New York Yankees slugger Babe Ruth appeared in movies playing himself. (Associated Press )
Springtime is here, so the baseball exhibition season is in full swing with the regular season soon to follow.
Baseball has been a rich subject for movies since the game's (and cinema's) earliest days. On occasion, baseball players themselves took a swing at being Hollywood stars themselves. Most were strictly minor league as actors, but a few nearly hit a home run.
Here's a lineup of baseball giants who tried their luck in front of the camera.
The Sultan of Swat was the subject of a dreadful 1948 biopic, "The Babe Ruth Story," starring a totally miscast William Bendix, but the real Ruth appeared in several films and shorts during his years with the New York Yankees. Babe was just 25 and a recent acquisition from the Boston Red Sox when he made his film debut — billed as George Herman "Babe" Ruth — in the 1920 film "Headin' Home." The comedy offers a semi-fictitious look at how the Babe became a baseball player. The white-pancake makeup the Babe wears in the movie gives him almost a zombie-esque quality. Though the film isn't much, he has charm to spare.
But he's even better in the 1928 Harold Lloyd silent comedy "Speedy." He's one of the passengers in Lloyd's taxi cab, and he plays himself to perfection. In 1942, the Babe was funny and poignant as himself in "The Pride of the Yankees," the wonderful true story about his Yankees teammate Lou Gehrig (Gary Cooper).
Speaking of the Iron Horse, the Yankees' star first baseman went Hollywood in 1938, the year before ALS felled his career, in a contemporary western called "Rawhide." Gehrig was tall, muscular and just as handsome as Cooper, who would play him in "The Pride of the Yankees." But he isn't much of a thespian — his New Yawk accent is pretty strong — and "Rawhide" isn't much of a movie, but any Gehrig fan will want to check it out. Ironically, the film's producer, Sol Lesser, had signed Gehrig to play Tarzan, but Lesser later said that "when [Gehrig] stripped his Yankee uniform for a leopard skin, two things became apparent. Both were Gehrig's legs: pillars of strength befitting baseball's iron man, their piano construction was functional rather than decorative."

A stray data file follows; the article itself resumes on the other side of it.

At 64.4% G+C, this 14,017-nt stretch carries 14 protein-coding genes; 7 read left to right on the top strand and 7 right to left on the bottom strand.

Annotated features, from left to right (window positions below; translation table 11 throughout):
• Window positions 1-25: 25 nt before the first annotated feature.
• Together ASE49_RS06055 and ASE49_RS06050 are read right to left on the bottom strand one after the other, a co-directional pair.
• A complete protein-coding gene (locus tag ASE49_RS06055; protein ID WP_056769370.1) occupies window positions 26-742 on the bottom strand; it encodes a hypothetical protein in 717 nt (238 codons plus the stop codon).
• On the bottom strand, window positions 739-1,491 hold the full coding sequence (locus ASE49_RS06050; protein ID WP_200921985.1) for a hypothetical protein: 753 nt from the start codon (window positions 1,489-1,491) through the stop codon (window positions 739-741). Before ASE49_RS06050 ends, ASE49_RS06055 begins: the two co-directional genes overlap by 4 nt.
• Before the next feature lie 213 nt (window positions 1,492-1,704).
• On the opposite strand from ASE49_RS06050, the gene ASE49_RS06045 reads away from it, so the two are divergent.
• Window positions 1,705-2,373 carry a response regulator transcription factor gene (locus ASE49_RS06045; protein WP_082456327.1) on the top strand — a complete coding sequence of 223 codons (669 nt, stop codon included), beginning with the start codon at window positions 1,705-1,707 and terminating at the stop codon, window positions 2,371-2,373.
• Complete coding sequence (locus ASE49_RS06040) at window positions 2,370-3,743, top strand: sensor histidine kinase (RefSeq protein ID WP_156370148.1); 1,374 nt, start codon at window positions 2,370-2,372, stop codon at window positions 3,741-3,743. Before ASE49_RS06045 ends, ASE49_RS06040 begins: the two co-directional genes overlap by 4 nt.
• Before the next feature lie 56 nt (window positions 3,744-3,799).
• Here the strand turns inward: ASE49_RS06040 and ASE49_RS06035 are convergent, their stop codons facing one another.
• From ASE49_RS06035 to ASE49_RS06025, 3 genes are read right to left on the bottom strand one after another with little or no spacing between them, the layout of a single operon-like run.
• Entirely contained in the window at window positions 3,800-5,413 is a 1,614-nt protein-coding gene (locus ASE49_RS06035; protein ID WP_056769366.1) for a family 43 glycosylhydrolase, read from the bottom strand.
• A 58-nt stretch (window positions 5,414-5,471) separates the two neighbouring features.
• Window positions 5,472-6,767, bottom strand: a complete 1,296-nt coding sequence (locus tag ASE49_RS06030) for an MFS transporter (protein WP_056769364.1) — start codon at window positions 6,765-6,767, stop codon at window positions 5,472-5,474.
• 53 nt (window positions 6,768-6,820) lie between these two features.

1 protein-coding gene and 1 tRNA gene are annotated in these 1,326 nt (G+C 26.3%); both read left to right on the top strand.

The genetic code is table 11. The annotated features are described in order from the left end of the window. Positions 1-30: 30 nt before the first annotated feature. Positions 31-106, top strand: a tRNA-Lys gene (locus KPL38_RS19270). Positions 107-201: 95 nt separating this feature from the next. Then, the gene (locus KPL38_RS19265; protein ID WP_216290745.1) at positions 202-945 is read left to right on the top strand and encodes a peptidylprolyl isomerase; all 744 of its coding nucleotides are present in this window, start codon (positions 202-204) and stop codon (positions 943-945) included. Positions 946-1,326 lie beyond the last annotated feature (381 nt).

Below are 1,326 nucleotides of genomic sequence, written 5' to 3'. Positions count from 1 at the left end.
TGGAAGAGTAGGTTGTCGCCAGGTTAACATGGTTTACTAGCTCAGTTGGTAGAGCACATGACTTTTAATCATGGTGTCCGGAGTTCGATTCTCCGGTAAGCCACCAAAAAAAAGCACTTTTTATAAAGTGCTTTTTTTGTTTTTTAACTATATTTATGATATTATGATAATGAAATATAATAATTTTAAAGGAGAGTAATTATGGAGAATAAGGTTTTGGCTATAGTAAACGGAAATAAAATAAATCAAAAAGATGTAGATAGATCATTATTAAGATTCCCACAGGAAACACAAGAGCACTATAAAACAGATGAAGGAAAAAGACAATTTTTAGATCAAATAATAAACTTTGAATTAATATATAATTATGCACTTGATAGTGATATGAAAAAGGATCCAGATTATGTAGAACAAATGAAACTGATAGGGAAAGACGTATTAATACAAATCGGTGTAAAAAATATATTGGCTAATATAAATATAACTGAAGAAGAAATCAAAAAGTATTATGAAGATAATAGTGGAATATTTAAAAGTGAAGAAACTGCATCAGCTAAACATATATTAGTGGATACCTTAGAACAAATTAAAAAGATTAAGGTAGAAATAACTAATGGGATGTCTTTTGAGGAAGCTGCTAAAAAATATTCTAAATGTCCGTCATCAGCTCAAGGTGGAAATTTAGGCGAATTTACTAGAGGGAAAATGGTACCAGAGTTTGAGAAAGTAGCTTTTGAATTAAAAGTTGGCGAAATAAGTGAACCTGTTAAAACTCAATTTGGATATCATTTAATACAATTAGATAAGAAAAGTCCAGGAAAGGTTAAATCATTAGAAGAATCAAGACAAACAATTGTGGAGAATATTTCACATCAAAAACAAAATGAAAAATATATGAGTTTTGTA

The Brooklyn Dodger created history when he broke the color barrier in Major League Baseball in 1947. And three years later, he starred as himself in the low-budget but moving biopic "The Jackie Robinson Story." Dodgers President Branch Rickey insisted that Robinson be cast as himself. Though he had never acted before, Robinson isn't too awkward in front of the camera, and having a young Ruby Dee play his wife, Rachel, probably aided his performance. The Hollywood Reporter stated that though "the film is choppy, episodic … director Alfred E. Green and his star maintain a serene dignity throughout it all."
Mickey Mantle and Roger Maris
The New York Yankees stars appeared in two films in 1962, not long after Maris broke Ruth's home run record by hitting 61 in 1961. In the Cary Grant-Doris Day sex comedy "That Touch of Mink," Mantle and Maris play themselves and interact briefly with Grant and Day, who have dugout seats for the game at Yankee Stadium. They're pretty stiff in the cameo, but in the family film "Safe at Home!" they are as rigid as a 10-day-old piece of dried-out chewing tobacco. Bryan Russell plays a motherless boy who tells his Little League team he is great friends with the Yankees' sluggers, then heads out to persaude them to come meet his team. William Frawley in his last film role, playing the Yankees manager, is the best thing about it.